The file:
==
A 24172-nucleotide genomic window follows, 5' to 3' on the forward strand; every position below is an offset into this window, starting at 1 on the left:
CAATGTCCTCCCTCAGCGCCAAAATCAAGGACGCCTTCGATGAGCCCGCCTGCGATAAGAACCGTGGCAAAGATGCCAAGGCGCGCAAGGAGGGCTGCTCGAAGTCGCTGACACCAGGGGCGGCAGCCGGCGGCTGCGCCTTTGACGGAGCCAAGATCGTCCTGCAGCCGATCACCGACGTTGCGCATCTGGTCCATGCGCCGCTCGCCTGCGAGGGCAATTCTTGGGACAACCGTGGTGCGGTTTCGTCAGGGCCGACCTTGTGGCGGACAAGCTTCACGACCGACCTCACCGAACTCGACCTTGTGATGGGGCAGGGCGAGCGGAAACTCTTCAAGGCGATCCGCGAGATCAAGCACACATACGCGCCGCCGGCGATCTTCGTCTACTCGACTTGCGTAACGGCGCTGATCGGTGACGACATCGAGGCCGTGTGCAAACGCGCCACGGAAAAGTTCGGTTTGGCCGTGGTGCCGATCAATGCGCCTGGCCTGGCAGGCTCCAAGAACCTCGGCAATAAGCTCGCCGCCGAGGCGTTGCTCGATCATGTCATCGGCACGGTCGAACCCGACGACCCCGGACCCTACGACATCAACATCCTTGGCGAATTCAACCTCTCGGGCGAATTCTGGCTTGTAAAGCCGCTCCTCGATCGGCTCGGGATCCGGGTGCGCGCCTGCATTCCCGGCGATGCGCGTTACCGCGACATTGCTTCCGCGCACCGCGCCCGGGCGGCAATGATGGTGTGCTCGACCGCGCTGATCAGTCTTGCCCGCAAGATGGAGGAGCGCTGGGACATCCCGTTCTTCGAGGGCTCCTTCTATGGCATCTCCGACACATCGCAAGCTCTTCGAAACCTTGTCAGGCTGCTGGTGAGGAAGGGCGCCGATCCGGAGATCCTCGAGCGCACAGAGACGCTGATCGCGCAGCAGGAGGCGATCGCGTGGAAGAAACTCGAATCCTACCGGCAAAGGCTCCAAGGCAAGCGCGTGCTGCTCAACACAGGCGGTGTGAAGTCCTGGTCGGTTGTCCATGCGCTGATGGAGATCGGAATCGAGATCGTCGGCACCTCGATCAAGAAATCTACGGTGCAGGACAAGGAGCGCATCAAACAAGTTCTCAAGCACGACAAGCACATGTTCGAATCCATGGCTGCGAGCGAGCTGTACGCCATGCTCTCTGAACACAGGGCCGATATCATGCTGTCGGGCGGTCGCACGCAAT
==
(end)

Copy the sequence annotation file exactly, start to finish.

A 24172-nucleotide genomic window follows, 5' to 3' on the forward strand; every position below is an offset into this window, starting at 1 on the left:
CAATGTCCTCCCTCAGCGCCAAAATCAAGGACGCCTTCGATGAGCCCGCCTGCGATAAGAACCGTGGCAAAGATGCCAAGGCGCGCAAGGAGGGCTGCTCGAAGTCGCTGACACCAGGGGCGGCAGCCGGCGGCTGCGCCTTTGACGGAGCCAAGATCGTCCTGCAGCCGATCACCGACGTTGCGCATCTGGTCCATGCGCCGCTCGCCTGCGAGGGCAATTCTTGGGACAACCGTGGTGCGGTTTCGTCAGGGCCGACCTTGTGGCGGACAAGCTTCACGACCGACCTCACCGAACTCGACCTTGTGATGGGGCAGGGCGAGCGGAAACTCTTCAAGGCGATCCGCGAGATCAAGCACACATACGCGCCGCCGGCGATCTTCGTCTACTCGACTTGCGTAACGGCGCTGATCGGTGACGACATCGAGGCCGTGTGCAAACGCGCCACGGAAAAGTTCGGTTTGGCCGTGGTGCCGATCAATGCGCCTGGCCTGGCAGGCTCCAAGAACCTCGGCAATAAGCTCGCCGCCGAGGCGTTGCTCGATCATGTCATCGGCACGGTCGAACCCGACGACCCCGGACCCTACGACATCAACATCCTTGGCGAATTCAACCTCTCGGGCGAATTCTGGCTTGTAAAGCCGCTCCTCGATCGGCTCGGGATCCGGGTGCGCGCCTGCATTCCCGGCGATGCGCGTTACCGCGACATTGCTTCCGCGCACCGCGCCCGGGCGGCAATGATGGTGTGCTCGACCGCGCTGATCAGTCTTGCCCGCAAGATGGAGGAGCGCTGGGACATCCCGTTCTTCGAGGGCTCCTTCTATGGCATCTCCGACACATCGCAAGCTCTTCGAAACCTTGTCAGGCTGCTGGTGAGGAAGGGCGCCGATCCGGAGATCCTCGAGCGCACAGAGACGCTGATCGCGCAGCAGGAGGCGATCGCGTGGAAGAAACTCGAATCCTACCGGCAAAGGCTCCAAGGCAAGCGCGTGCTGCTCAACACAGGCGGTGTGAAGTCCTGGTCGGTTGTCCATGCGCTGATGGAGATCGGAATCGAGATCGTCGGCACCTCGATCAAGAAATCTACGGTGCAGGACAAGGAGCGCATCAAACAAGTTCTCAAGCACGACAAGCACATGTTCGAATCCATGGCTGCGAGCGAGCTGTACGCCATGCTCTCTGAACACAGGGCCGATATCATGCTGTCGGGCGGTCGCACGCAAT